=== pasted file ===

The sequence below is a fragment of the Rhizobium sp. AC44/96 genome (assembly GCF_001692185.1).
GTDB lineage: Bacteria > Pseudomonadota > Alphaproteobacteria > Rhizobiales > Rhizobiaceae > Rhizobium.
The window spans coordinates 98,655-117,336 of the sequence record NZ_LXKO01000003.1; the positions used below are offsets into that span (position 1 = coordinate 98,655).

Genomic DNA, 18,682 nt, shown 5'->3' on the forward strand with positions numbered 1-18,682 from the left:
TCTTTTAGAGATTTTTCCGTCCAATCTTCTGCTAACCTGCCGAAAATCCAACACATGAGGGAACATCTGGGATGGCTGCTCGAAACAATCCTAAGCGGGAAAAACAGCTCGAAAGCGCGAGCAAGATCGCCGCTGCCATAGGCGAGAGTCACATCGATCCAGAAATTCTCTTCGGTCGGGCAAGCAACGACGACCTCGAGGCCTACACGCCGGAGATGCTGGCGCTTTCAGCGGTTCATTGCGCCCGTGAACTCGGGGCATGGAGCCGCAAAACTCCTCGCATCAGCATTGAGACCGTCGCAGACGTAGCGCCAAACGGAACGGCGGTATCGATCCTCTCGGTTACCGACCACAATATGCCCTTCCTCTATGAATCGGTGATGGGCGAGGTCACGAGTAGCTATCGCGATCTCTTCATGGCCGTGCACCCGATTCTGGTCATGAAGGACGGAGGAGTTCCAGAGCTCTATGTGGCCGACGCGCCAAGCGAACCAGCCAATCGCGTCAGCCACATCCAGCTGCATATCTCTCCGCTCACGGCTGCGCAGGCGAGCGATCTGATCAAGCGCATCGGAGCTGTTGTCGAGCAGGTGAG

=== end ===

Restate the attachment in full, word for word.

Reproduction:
The sequence below is a fragment of the Rhizobium sp. AC44/96 genome (assembly GCF_001692185.1).
GTDB lineage: Bacteria > Pseudomonadota > Alphaproteobacteria > Rhizobiales > Rhizobiaceae > Rhizobium.
The window spans coordinates 98,655-117,336 of the sequence record NZ_LXKO01000003.1; the positions used below are offsets into that span (position 1 = coordinate 98,655).

Genomic DNA, 18,682 nt, shown 5'->3' on the forward strand with positions numbered 1-18,682 from the left:
TCTTTTAGAGATTTTTCCGTCCAATCTTCTGCTAACCTGCCGAAAATCCAACACATGAGGGAACATCTGGGATGGCTGCTCGAAACAATCCTAAGCGGGAAAAACAGCTCGAAAGCGCGAGCAAGATCGCCGCTGCCATAGGCGAGAGTCACATCGATCCAGAAATTCTCTTCGGTCGGGCAAGCAACGACGACCTCGAGGCCTACACGCCGGAGATGCTGGCGCTTTCAGCGGTTCATTGCGCCCGTGAACTCGGGGCATGGAGCCGCAAAACTCCTCGCATCAGCATTGAGACCGTCGCAGACGTAGCGCCAAACGGAACGGCGGTATCGATCCTCTCGGTTACCGACCACAATATGCCCTTCCTCTATGAATCGGTGATGGGCGAGGTCACGAGTAGCTATCGCGATCTCTTCATGGCCGTGCACCCGATTCTGGTCATGAAGGACGGAGGAGTTCCAGAGCTCTATGTGGCCGACGCGCCAAGCGAACCAGCCAATCGCGTCAGCCACATCCAGCTGCATATCTCTCCGCTCACGGCTGCGCAGGCGAGCGATCTGATCAAGCGCATCGGAGCTGTTGTCGAGCAGGTGAG